These broom or brush making kits offer
a great opportunity to learn a time
honored tradition. Either for yourself or
as a very unique and different gift,
these broom kits with accompanying
instructional DVD will provide great fun.
These craft kits makes a great Christmas,
holiday or birthday gifts as well. As a
craft project you will learn basic weave
and knot patterns reminiscent of an
earlier simpler time when pride and
quality of workmanship
were the by-words. While learning
the basics you are then only limited
by your imagination to start
creating new designs.
|LEARN BASIC TYING AND WEAVING TECHNIQUES
FROM A CONCISE STEP BY STEP DVD VIDEO!
Some common household tools, and bleach required. SORRY no international sales
1. Natural historic material
Broom corn or Sorghum Vulgare is the principal material we will be using in this class. Originally
thought to come from Africa It found it's way to China around the 14th century and was mentioned in
Italy about the 1500's. From Europe it was just a matter of time before it made it's way to the colonies.1
Some thoughts are that Benjamin Franklin brought over some seeds from Europe. Levi Dickenson
from Hadley Massachusetts is purported to have developed his broom using Sorghum
vulgare, having planted quite a few acres of it.2 In 1798, the Shakers or the “United Society of
Believers in Christ’s Second Appearing” at Watervliet in Albany County NY began growing and using
broom corn to make their brooms. Most brooms at that time were round but a Saker, Brother Theodore
Bates invented a press to make the first flat broom. Jesse Wells, in the mean time, invented a machine
for turning broom handles.3 The middle 1800's were apparently great broom making years. As the
population moved westward, so did broom making. There were many thousands of acres that were
planted with broom corn. The Shakers, incidentally, grew a lot of broom corn and made brooms for sale
and distribution in and around New England and other regions. If you were to look in the early city or
town directories in your area, there could be "broom makers" listed. In my hometown of Manchester
NH, in 1875 under "Broom Maker" the name David Libbey appears, although I suspect that the Shakers
may have had the market pretty well cornered. Broom corn is now principally grown in Mexico. If you
have good soil with adequate drainage and average sun, there should be no reason you can’t grow
your own broom corn. This is preservation with a purpose. We need to re-acquaint ourselves with our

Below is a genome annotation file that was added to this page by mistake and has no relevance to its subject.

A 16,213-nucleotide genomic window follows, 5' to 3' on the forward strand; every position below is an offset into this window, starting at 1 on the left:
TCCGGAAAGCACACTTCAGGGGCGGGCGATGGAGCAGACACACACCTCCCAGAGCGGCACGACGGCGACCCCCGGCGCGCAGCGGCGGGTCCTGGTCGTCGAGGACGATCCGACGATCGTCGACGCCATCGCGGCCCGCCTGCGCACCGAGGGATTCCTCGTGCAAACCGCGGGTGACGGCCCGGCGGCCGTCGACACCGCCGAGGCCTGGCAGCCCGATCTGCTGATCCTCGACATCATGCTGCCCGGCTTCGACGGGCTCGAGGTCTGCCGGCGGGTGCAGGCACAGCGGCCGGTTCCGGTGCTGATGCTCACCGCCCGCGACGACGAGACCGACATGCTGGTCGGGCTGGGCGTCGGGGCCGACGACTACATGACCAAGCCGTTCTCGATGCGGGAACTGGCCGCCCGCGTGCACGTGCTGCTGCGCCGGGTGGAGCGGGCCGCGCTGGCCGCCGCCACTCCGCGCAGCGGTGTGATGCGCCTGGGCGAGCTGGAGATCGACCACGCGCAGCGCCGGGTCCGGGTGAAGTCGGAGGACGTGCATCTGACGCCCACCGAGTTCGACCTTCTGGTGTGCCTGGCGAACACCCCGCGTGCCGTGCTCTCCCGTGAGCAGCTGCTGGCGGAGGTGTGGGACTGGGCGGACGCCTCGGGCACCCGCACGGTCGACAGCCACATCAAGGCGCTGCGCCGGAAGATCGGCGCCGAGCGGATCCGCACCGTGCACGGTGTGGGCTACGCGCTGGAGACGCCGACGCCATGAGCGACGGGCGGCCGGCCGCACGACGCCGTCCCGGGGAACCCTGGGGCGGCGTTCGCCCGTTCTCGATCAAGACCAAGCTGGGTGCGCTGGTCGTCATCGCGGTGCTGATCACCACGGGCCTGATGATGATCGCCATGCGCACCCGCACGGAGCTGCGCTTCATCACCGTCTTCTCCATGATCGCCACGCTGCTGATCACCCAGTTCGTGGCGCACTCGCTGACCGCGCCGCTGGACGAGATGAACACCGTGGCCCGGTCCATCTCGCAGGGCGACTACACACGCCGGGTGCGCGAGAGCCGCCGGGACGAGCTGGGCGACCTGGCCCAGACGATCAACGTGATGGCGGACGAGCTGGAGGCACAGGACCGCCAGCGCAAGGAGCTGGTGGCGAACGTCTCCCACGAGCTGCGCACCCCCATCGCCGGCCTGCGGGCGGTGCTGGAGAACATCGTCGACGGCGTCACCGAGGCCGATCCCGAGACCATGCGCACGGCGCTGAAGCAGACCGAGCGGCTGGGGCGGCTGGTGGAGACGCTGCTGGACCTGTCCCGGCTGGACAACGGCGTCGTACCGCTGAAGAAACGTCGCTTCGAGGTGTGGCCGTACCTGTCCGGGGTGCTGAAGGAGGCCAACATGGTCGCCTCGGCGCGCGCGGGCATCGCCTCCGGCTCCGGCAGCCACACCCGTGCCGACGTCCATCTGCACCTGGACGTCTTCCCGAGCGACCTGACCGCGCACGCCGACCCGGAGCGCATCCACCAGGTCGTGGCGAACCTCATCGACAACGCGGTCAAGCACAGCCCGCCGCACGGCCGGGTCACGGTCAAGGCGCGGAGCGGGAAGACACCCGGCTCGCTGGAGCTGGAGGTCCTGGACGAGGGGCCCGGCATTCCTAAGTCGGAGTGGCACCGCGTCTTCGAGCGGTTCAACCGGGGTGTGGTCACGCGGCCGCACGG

past, our culture, nature and common sense.
2. An intro to basic broom sustainability.
Without going into the many philosophical reasons, we only have to see how a locally grown and
fabricated item supports basic sustainability. From the broom corn and the wooden handle to the
flax linen cord binder and the dye, we see a number ways we can accomplish this.
3. Working with your hands.
Working with your hands opens the door of human creativity. Your basic senses are once again called
upon to interact with different materials. What was once lost or suppressed will now be rediscovered.
Theory will become practice, thought reality. We all have this capacity at various levels. Our
perceptions and ultimate responses will eventually release our intuitive nature. Self-reliance will be a
nourishing by-product. Sometimes you have to go backwards to go forward.
4. Imagination, creativity and experimentation
"I have not failed. I've just found 10,000 ways that won't work"
The fundamental tenets of broom making are not difficult. Once you learn the basics you can easily
repeat the process. It does, however, take a little imagination for the next step. As one would surmise,
for a broom or brush to actually function, it has to have certain physical traits. We could think of these
as moderate guidelines. After we look at the broom as a whole, consider its function and start to look
at its basic parts, shape, size and color, we utter those two intriguing words: What if?
5. Interesting broom and historical links
BROOM CORN AND BROOMS
HOME LIFE IN COLONIAL DAYS Alice Morse Earle
ITS MEANING AND MESSAGE'
1. 1919. Sturtevant's Notes on Edible Plants. Hedrick, U.P. editor
2 1898, Home Life in Colonial Days, Alice Morse Earle
31905. Shakerism Its Meaning and Message, Anna White and Leila S. Taylor p.372
|SORRY, NO INTERNATIONAL SALES
|SORRY, NO INTERNATIONAL SALES